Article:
As a White Dude with a full deck of privilege and a shitload of unlearning to do when it comes to an effort at anti-racism, I acknowledge that there’s always going to be imperfection, at best, in my understanding of the Black Experience. Too many people like me use that as an excuse to not even try, of course, preferring the comfort of a bubble in which ignoring racism is hardly ever recognized in and of itself as a racist act. As a White Dude, part of me resides inextricably in this bubble regardless of my physical location. There’s quite an echo in here. And while I do recognize that ignoring racism is itself a contribution to racism — of course it is — I’m still undoubtedly one of those unthinking contributors. And admitting this puts me no closer to our aforementioned understanding. Nine out of ten attempts to place myself outside of the bubble are too weak to even perforate it, and the tenth is a noble failure.
Amongst those measures of not-enough is the discovery, experience, discussion and championing of Black Art. This is too easy and not impactful enough to be considered “putting in the work” for us White Dudes, or to count as allyship in any meaningful sense. So I’m gonna sound really, really desperate to make a grand point here when I turn heel to assert that it’s also not nothing, because not nothing is hardly the bar we should be striving to clear. But when discovering, experiencing, discussing and championing something as vital as Mangrove, even this most passive engagement can result in challenging questions of the sort that are typically drowned out in the din of the benighted bubble.
Put more simply: you won’t come out of Mangrove (or any film) magically woke, but if you’re dozing off a bit, Steve McQueen is here to open your eyes wide. As part one of McQueen’s ambitious five-part anthology Small Axe, the true story of the “Mangrove Nine” focuses on Frank Crichlow (Shaun Parkes), owner of the Notting Hill restaurant The Mangrove, which becomes the primary haven for Black Londoners in a community historically hostile towards them. Crichlow is somewhat reluctant at first, wanting only to run a restaurant that serves spicy food. But soon The Mangrove, as noted by Darcus Howe (Malachi Kirby), “doesn’t belong to Frank anymore.” It’s a community symbol, one that the police raid and loot and vandalize and raid again for no reason at all besides the belief that Notting Hill is supposed to be another of these perfectly-homogenous little bubbles.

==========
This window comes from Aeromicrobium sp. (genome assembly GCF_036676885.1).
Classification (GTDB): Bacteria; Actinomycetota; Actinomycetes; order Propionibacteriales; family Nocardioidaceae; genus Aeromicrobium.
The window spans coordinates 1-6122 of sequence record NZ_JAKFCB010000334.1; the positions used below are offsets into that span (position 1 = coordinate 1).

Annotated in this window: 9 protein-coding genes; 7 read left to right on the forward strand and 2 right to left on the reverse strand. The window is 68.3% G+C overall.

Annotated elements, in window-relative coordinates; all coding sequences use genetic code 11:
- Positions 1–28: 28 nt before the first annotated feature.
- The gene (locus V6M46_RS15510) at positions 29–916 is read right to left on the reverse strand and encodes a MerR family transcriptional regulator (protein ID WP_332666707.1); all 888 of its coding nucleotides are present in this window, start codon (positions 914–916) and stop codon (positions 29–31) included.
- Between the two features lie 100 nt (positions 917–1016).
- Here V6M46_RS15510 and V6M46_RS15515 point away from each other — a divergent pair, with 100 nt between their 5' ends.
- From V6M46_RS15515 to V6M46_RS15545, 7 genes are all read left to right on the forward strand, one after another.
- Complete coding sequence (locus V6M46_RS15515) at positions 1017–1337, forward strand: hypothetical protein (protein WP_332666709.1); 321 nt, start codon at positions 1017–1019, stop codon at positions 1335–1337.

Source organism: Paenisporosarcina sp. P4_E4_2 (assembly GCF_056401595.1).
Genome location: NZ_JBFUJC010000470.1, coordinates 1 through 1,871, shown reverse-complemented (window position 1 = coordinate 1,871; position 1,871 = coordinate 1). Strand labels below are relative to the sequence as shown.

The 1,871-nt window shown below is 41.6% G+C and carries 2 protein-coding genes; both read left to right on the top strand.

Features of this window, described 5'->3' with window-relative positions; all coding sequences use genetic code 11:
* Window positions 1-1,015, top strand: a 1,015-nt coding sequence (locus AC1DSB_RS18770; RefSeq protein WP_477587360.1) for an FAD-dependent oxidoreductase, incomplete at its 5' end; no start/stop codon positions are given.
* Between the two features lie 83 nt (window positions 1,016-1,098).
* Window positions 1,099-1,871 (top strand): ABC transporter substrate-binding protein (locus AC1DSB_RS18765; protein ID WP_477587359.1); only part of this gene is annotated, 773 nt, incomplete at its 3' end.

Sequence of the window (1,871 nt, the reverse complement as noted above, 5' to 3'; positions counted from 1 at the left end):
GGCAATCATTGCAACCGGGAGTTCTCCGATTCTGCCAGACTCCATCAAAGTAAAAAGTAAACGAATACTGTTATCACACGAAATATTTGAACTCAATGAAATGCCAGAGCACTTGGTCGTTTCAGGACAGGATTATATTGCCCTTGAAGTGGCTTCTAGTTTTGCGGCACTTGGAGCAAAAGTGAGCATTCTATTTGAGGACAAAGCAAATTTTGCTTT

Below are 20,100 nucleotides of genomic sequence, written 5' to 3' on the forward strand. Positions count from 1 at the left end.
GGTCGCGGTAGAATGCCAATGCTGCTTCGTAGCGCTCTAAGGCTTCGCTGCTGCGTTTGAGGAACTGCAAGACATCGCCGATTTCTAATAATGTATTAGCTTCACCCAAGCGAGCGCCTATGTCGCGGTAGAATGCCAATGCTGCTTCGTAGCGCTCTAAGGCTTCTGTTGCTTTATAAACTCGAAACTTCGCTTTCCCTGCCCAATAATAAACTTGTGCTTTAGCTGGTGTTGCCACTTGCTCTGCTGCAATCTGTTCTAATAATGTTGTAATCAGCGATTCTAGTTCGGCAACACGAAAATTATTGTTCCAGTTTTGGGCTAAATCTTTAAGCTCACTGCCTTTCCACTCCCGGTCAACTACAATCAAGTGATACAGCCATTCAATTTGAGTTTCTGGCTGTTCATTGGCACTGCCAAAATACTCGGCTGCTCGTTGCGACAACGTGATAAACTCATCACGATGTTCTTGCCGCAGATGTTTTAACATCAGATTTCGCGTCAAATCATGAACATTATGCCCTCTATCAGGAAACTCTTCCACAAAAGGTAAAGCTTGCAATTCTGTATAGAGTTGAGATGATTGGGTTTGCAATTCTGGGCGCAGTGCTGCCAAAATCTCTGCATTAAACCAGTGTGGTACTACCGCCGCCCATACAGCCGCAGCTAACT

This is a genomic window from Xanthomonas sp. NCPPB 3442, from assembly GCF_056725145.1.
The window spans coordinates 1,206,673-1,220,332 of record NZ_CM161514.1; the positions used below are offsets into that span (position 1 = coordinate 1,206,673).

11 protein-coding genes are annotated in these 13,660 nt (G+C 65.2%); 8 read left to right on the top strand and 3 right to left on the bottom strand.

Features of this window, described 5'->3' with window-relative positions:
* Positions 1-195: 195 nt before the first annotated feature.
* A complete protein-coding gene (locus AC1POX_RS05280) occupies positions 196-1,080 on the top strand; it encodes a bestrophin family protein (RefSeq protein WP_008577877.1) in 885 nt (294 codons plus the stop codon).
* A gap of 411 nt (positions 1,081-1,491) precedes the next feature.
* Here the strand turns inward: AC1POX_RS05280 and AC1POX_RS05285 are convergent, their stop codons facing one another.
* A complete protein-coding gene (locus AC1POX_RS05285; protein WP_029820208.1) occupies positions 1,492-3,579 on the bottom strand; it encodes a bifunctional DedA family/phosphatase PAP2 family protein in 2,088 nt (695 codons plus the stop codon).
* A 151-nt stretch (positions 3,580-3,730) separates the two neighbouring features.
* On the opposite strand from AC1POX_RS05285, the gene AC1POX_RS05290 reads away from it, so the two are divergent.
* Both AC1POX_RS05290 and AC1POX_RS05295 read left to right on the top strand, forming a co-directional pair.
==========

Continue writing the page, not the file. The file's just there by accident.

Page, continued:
Structurally, the first half of Mangrove intentionally flitters between joy and horror with brutal rapidity. People are dancing, singing, cooking and eating in the restaurant an instant before they’re being slammed up against the kitchen wall. Joy-horror-joy-horror-joy-horror. It’s an effective technique, one we wrote about previously in the context of The Leftovers; it makes even more sense here because it mirrors the mindset the Mangrove patrons are forced to adopt, having to expect the worst to descend at any moment. The second part of Mangrove becomes something else (which we’ll discuss momentarily), but the numb stupor brought about by this opening hour is what lingers after the credits roll. Those credits mention that Frank Crichlow ran the Mangrove for nearly twenty more years after the events of this film, and at no point did these sudden raids really subside.